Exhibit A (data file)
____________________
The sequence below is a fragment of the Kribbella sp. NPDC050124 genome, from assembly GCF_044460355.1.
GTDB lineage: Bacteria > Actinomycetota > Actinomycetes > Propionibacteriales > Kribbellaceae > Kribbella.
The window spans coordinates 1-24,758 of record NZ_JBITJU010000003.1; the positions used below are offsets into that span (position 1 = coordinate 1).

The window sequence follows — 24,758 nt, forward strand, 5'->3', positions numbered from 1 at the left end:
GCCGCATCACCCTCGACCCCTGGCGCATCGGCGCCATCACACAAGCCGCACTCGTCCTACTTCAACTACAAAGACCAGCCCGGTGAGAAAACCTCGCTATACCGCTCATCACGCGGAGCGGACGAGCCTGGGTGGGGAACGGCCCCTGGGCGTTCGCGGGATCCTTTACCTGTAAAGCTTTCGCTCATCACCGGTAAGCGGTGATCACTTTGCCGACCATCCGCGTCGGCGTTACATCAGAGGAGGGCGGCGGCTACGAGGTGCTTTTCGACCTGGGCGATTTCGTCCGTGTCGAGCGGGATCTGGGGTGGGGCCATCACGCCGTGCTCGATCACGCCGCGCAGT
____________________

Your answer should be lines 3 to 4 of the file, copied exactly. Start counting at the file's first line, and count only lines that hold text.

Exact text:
The window spans coordinates 1-24,758 of record NZ_JBITJU010000003.1; the positions used below are offsets into that span (position 1 = coordinate 1).

The window sequence follows — 24,758 nt, forward strand, 5'->3', positions numbered from 1 at the left end: